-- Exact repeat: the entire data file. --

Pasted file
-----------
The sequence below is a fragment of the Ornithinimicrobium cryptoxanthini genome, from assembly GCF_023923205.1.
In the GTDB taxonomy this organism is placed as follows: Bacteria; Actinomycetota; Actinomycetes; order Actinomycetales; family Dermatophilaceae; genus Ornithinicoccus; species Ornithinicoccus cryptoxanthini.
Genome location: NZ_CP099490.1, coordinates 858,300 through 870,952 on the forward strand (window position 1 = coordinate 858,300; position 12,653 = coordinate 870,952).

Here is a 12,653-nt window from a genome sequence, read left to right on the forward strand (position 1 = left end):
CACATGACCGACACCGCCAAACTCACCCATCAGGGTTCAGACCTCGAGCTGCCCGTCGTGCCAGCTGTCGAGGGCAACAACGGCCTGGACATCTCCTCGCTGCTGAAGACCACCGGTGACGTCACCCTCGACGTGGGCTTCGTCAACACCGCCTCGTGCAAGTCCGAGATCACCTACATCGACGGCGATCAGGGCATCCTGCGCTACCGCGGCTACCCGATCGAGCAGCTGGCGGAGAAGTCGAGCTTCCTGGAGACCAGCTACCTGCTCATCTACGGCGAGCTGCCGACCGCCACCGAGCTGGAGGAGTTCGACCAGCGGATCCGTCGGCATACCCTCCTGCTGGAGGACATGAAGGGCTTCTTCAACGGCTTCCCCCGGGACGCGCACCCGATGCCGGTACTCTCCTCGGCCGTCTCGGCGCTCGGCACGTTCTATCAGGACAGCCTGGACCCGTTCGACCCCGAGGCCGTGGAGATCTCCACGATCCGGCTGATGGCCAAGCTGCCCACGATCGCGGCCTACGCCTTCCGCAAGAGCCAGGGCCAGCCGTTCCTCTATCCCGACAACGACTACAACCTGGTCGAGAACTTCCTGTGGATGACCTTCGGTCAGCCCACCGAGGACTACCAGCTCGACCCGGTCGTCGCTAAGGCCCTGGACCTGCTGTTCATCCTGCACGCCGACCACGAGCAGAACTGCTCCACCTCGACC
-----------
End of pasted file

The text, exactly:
The sequence below is a fragment of the Ornithinimicrobium cryptoxanthini genome, from assembly GCF_023923205.1.
In the GTDB taxonomy this organism is placed as follows: Bacteria; Actinomycetota; Actinomycetes; order Actinomycetales; family Dermatophilaceae; genus Ornithinicoccus; species Ornithinicoccus cryptoxanthini.
Genome location: NZ_CP099490.1, coordinates 858,300 through 870,952 on the forward strand (window position 1 = coordinate 858,300; position 12,653 = coordinate 870,952).

Here is a 12,653-nt window from a genome sequence, read left to right on the forward strand (position 1 = left end):
CACATGACCGACACCGCCAAACTCACCCATCAGGGTTCAGACCTCGAGCTGCCCGTCGTGCCAGCTGTCGAGGGCAACAACGGCCTGGACATCTCCTCGCTGCTGAAGACCACCGGTGACGTCACCCTCGACGTGGGCTTCGTCAACACCGCCTCGTGCAAGTCCGAGATCACCTACATCGACGGCGATCAGGGCATCCTGCGCTACCGCGGCTACCCGATCGAGCAGCTGGCGGAGAAGTCGAGCTTCCTGGAGACCAGCTACCTGCTCATCTACGGCGAGCTGCCGACCGCCACCGAGCTGGAGGAGTTCGACCAGCGGATCCGTCGGCATACCCTCCTGCTGGAGGACATGAAGGGCTTCTTCAACGGCTTCCCCCGGGACGCGCACCCGATGCCGGTACTCTCCTCGGCCGTCTCGGCGCTCGGCACGTTCTATCAGGACAGCCTGGACCCGTTCGACCCCGAGGCCGTGGAGATCTCCACGATCCGGCTGATGGCCAAGCTGCCCACGATCGCGGCCTACGCCTTCCGCAAGAGCCAGGGCCAGCCGTTCCTCTATCCCGACAACGACTACAACCTGGTCGAGAACTTCCTGTGGATGACCTTCGGTCAGCCCACCGAGGACTACCAGCTCGACCCGGTCGTCGCTAAGGCCCTGGACCTGCTGTTCATCCTGCACGCCGACCACGAGCAGAACTGCTCCACCTCGACC